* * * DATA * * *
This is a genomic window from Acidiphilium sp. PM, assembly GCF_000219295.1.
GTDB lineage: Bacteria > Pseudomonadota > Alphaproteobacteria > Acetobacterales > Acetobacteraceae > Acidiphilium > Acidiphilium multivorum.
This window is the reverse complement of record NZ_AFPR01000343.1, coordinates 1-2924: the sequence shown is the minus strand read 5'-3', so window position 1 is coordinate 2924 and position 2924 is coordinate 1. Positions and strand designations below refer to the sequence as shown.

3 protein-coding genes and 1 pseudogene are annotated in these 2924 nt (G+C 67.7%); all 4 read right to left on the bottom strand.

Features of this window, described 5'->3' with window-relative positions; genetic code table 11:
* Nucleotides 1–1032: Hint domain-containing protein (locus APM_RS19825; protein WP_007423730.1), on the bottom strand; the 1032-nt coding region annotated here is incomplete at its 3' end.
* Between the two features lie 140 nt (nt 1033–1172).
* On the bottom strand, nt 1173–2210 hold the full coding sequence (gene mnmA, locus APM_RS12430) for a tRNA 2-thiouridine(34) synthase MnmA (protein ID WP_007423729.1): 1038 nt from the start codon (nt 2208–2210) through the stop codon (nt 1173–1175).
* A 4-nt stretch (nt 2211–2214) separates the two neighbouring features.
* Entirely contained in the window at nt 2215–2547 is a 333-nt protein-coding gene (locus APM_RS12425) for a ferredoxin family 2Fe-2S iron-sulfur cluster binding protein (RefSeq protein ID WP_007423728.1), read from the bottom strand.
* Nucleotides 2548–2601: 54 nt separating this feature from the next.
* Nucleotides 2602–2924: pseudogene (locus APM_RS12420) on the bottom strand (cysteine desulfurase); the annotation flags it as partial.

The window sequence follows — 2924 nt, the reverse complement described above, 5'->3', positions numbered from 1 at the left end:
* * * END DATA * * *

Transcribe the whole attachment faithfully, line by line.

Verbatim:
This is a genomic window from Acidiphilium sp. PM, assembly GCF_000219295.1.
GTDB lineage: Bacteria > Pseudomonadota > Alphaproteobacteria > Acetobacterales > Acetobacteraceae > Acidiphilium > Acidiphilium multivorum.
This window is the reverse complement of record NZ_AFPR01000343.1, coordinates 1-2924: the sequence shown is the minus strand read 5'-3', so window position 1 is coordinate 2924 and position 2924 is coordinate 1. Positions and strand designations below refer to the sequence as shown.

3 protein-coding genes and 1 pseudogene are annotated in these 2924 nt (G+C 67.7%); all 4 read right to left on the bottom strand.

Features of this window, described 5'->3' with window-relative positions; genetic code table 11:
* Nucleotides 1–1032: Hint domain-containing protein (locus APM_RS19825; protein WP_007423730.1), on the bottom strand; the 1032-nt coding region annotated here is incomplete at its 3' end.
* Between the two features lie 140 nt (nt 1033–1172).
* On the bottom strand, nt 1173–2210 hold the full coding sequence (gene mnmA, locus APM_RS12430) for a tRNA 2-thiouridine(34) synthase MnmA (protein ID WP_007423729.1): 1038 nt from the start codon (nt 2208–2210) through the stop codon (nt 1173–1175).
* A 4-nt stretch (nt 2211–2214) separates the two neighbouring features.
* Entirely contained in the window at nt 2215–2547 is a 333-nt protein-coding gene (locus APM_RS12425) for a ferredoxin family 2Fe-2S iron-sulfur cluster binding protein (RefSeq protein ID WP_007423728.1), read from the bottom strand.
* Nucleotides 2548–2601: 54 nt separating this feature from the next.
* Nucleotides 2602–2924: pseudogene (locus APM_RS12420) on the bottom strand (cysteine desulfurase); the annotation flags it as partial.

The window sequence follows — 2924 nt, the reverse complement described above, 5'->3', positions numbered from 1 at the left end: